The starting dosage of levothyroxine in healthy adults younger than 60 years with primary hypothyroidism is 1.6 Î¼g/kg of ideal body weight daily. In older patients and patients with coronary artery disease, the starting dosage of T4 should be lower (25 to 50 Î¼g/d)-the dose should be titrated slowly to avoid cardiac complications. The average replacement dosage ranges from 100 to 150 Î¼g/d in women and from 125 to 200 Î¼g/d in men. After initiation of appropriate therapy, the manifestations of hypothyroidism usually resolve over weeks to months.
L-triiodothyronine is a synthetic form of the T3 hormone. Its use is complicated by a short half-life that requires multiple daily doses and results in peak concentrations that are often supraphysiologic, which may lead to adverse effects.
Levothyroxine and L-triiodothyronine combination treatment has been tried, but a meta-analysis of combined therapy versus levothyroxine monotherapy for treatment of clinical hypothyroidism failed to find any additional benefit of combined treatment in improving quality of life and depressive symptoms.19
Subclinical hypothyroidism. Treatment of patients with subclinical hypothyroidism is a controversial clinical issue and deserves consultation with the patient’s primary care physician or endocrinologist. Treatment should be considered for patients with a TSH level greater than 10 mIU/L (given associated adverse physiological effects and risk of progression to primary hypothyroidism) and for patients with elevated antithyroid peroxidase antibody titers (given an increased rate of conversion to primary hypothyroidism). In addition, patients with TSH levels of 5 to 10 mIU/L coupled with symptoms suggestive of hypothyroidism may benefit from levothyroxine therapy. Patients with subclinical hypothyroidism may require only 25 to 50 Î¼g/d of levothyroxine supplementation, given the mild nature of the associated thyroxine deficiency.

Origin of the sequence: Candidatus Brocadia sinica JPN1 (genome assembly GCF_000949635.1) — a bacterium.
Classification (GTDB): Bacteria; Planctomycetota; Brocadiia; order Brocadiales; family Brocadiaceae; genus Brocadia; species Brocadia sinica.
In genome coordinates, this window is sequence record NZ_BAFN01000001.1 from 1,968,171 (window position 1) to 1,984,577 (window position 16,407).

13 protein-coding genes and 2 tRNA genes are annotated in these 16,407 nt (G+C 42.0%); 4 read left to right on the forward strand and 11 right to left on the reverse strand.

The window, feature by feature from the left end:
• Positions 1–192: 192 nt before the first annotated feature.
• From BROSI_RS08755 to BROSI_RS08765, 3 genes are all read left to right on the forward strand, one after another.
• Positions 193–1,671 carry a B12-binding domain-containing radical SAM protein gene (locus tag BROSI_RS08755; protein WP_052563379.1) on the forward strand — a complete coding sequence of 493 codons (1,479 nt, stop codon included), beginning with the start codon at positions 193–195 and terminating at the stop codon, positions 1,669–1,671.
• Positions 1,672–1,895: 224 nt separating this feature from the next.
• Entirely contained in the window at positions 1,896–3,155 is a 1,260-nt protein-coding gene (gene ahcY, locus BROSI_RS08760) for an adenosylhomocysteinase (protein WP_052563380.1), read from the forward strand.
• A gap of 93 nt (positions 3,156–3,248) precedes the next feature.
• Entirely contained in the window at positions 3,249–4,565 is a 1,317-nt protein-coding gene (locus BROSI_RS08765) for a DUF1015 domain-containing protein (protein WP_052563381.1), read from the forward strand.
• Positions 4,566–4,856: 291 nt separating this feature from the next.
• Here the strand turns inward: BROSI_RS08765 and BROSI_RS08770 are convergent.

After initiating treatment with hormone replacement, the effectiveness of treatment should be monitored by measuring the serum TSH level in 8 to 12 weeks. This allows time for the pituitary-thyroid axis to reset and reflects the current state of circulating thyroid hormones. The biochemical goal of treatment is to keep the patient’s TSH level within the lower half of the normal range.
If, on follow-up testing, the TSH level is found to be high or low, the dosage of levothyroxine will need to be increased or decreased. The TSH level should be rechecked 2 months after any dose adjustment. Once the patient is euthyroid, the serum TSH should be checked in 6 months because metabolism of levothyroxine may be increased compared with the hypothyroid state. Thus, the initial dose of levothyroxine may be inadequate to maintain a euthyroid state.
Hypothyroidism is a common clinical disorder that psychiatrists frequently encounter. However, symptoms of thyroid dysfunction are often vague and nonspecific, which can lead to delayed or missed diagnosis. Thyroid dysfunction can cause an array of physical and neuropsychiatric disturbances and, thus, early diagnosis and treatment are important for reducing morbidity. Psychiatric symptoms can be the initial presentation of thyroid dysfunction. Psychiatrists must have a high degree of suspicion for potential underlying, exacerbating, or treatment-related thyroid disorders.
Dr Estabrook is a Psychosomatic Medicine Fellow in the department of psychiatry and behavioral medicine, and Dr Heinrich is Associate Professor in the department of psychiatry and behavioral medicine and the department of family and community medicine at the Medical College of Wisconsin in Milwaukee. The authors report no conflicts of interest concerning the subject matter of this article.